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Stock Indexes Slide to Six-Month Lows

Markets: Technology sector leads retreat amid concerns that the pace of business will falter during remainder of the year.

July 24, 1996|From Times Wire Services

U.S. stock indexes fell Tuesday to their lowest levels in almost six months as computer industry shares slumped on concern that the pace of business will slow as the year wears on.

The Nasdaq composite index, filled with computer, software and semiconductor issues, tumbled 32.34 points to 1,049.05. The index is down more than 16% from its intra-day record of 1,254.12 on June 6. The Standard & Poor's 500 index fell 6.09 points to 626.87 after rising as much as 3.93 points earlier in the day. Major indexes ended at their lowest since Jan. 29.

"Techs are death now. Nasdaq and small caps are in a real bear market," said David Shulman, chief equity strategist at Salomon Bros.

"It's been fairly evident for the last three to five months that things are slowing down," said Martin Yokosawa, a money manager at Oberweis Asset Management. "All the good news that could be out there is out there."

The Dow Jones industrial average fell 44.39 points to 5,346.55 after rising as much as 43.28 points earlier.

The retreat was fueled by pessimistic comments from Elaine Garzarelli, a former Lehman Bros. strategist best known for calling the 1987 stock market crash, when the Dow industrials fell 508 points in one day.

She told clients that a proprietary model she uses to assess the health of the U.S. stock market was "thrown into a sell zone," according to David Rolfe, chief investment officer at Wedgewood Partners Inc. Garzarelli, who wasn't available for comment, said stocks could fall as much as 25% from their recent highs, which would send the Dow down to about 4,350.

A strong profit report after Monday's close by software giant Microsoft apparently still triggered selling because of company comments that were cautious about the future.

"This market is still shaky, so once a stock starts to slide, buyers just step away and let the stock fall to whatever level will bring in some bargain hunters," said Robert Streed, senior investment advisor at Northern Trust in Chicago. "Microsoft was just an excuse to sell other things."

Microsoft's 52% jump in profit, reported after Monday's trading, came in just above analyst forecasts, but the company's shares plunged 7 5/8, or more than 6%, to 112 1/8, spurring another wave of selling in the battered technology sector.

Some traders felt the recent barrage of negative earnings news from computer-related businesses would eventually catch up with Microsoft. Others said the disappointment was no surprise no matter how good the report.

"It was spectacular growth for a company that size. It just didn't measure up to some people's expectations," Streed said, attributing some of the disappointment to the overly optimistic chatter that builds before a major earnings report. "People sometimes go around whispering that it might be a couple of cents better than consensus. It's a crazy thing."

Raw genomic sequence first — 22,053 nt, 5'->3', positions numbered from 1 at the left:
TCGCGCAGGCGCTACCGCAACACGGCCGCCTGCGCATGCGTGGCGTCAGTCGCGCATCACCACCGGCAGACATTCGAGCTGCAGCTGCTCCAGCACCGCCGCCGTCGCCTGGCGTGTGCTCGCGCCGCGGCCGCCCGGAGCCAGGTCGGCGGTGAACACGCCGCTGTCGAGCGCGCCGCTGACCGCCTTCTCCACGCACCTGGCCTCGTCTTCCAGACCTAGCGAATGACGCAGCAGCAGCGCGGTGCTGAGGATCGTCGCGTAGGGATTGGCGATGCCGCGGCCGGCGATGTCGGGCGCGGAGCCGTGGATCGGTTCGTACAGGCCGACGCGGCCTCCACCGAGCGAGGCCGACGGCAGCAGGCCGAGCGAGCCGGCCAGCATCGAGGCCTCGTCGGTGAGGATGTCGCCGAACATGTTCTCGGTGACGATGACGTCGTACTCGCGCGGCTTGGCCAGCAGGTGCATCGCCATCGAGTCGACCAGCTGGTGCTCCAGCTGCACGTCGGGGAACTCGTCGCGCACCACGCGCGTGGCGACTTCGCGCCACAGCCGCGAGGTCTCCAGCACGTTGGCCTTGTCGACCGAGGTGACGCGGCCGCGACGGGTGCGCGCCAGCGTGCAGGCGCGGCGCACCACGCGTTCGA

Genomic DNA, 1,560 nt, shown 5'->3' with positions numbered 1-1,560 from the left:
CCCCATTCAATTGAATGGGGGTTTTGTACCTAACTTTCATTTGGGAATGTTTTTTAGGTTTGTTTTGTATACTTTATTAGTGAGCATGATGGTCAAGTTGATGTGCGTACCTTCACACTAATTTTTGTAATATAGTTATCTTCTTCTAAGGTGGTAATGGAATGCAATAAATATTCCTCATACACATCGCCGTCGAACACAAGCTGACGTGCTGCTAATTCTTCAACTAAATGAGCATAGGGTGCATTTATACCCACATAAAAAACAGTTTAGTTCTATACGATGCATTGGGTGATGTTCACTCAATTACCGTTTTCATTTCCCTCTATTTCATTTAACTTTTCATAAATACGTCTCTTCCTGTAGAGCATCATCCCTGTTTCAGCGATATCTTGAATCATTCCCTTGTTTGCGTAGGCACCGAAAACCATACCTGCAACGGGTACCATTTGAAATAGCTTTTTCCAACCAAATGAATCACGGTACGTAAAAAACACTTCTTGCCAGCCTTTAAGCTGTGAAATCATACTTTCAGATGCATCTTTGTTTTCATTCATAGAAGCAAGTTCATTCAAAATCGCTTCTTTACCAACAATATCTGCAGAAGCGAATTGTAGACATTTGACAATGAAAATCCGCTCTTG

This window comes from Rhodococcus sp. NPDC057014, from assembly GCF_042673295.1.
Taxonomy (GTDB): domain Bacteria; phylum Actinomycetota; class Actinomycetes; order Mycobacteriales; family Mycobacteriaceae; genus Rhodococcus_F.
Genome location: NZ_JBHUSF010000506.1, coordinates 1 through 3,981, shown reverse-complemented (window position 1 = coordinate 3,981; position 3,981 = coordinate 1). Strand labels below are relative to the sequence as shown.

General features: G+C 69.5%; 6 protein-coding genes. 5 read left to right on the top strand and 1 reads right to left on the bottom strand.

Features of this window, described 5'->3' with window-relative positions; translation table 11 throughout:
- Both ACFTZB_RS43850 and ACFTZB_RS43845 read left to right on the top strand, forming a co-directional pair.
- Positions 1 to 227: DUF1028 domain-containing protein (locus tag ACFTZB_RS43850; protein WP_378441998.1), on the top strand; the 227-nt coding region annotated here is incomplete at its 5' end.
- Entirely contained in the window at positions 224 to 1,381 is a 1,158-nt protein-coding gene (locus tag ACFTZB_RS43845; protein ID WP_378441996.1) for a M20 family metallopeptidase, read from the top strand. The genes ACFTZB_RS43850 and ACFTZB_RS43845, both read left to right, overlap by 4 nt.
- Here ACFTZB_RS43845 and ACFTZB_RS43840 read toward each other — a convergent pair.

The stock market's decline aided an afternoon rally in bonds as investors began favoring less risky investments.

The yield on the 30-year Treasury bond--a key determinant of corporate and consumer borrowing costs--fell below 7% for the second time in a week, but this time it failed to spur the usual stock rally. It ended at 6.97%. The interest rate drop was helped by a weak report on July store sales and relief that Federal Reserve Board Chairman Alan Greenspan did not sound especially harsh on inflation in remarks to Congress.

At its monthly auction of two-year notes, the Treasury sold $18.75 billion in securities at an average yield of 6.288%. The Treasury has scheduled a sale of $12.5 billion in five-year notes for today.

Dealers said bidding in the two-year note auction Tuesday was somewhat subdued--not unexpectedly, however, since bidding closed just an hour before Greenspan was set to testify.

Among Tuesday's highlights:

* Although much of the selling focused on technology, few sectors were left unscathed. Among the biggest losers in the Dow industrials, for example, were Boeing, down 2 3/8 at 84; Texaco, down 2 1/8 at 84 3/8; Sears, down 1 7/8 at 40 5/8; and Merck, down 2 at 63 5/8.

* Hershey Foods rose 4 1/2 to 77 1/8 and AlliedSignal rose 1 7/8 to 57 3/4 on stronger-than-expected results.

* Stratus Computer lost 5 7/8 to 18 7/8 on disappointing earnings. Other stocks falling on earnings disappointments or warnings included Gulf South Medical, off 10 7/8 to 17 5/8; Scientific Games, off 9 5/8 to 19 5/8; Cidco, off 6 15/16 to 18 7/8; IMP, off 2 1/8 to 5 7/8; and La Quinta Inns, off 3 1/2 to 17 1/4.

* Universal Outdoor, an outdoor advertising company, rose 2 5/8 to 17 1/8 in its first day of trading.

* Xylan rose 1 1/2 to 36 1/4 on news of a partnership with IBM on high-speed local area network switches. Dow component IBM fell 1 3/4 to 90 1/2.


Rise and Fall

The technology-heavy Nasdaq Composite index fell Tuesday below its level at the start of the year, leading the overall market lower.

Tuesday: 1,049.05

Source: Bloomberg Business News

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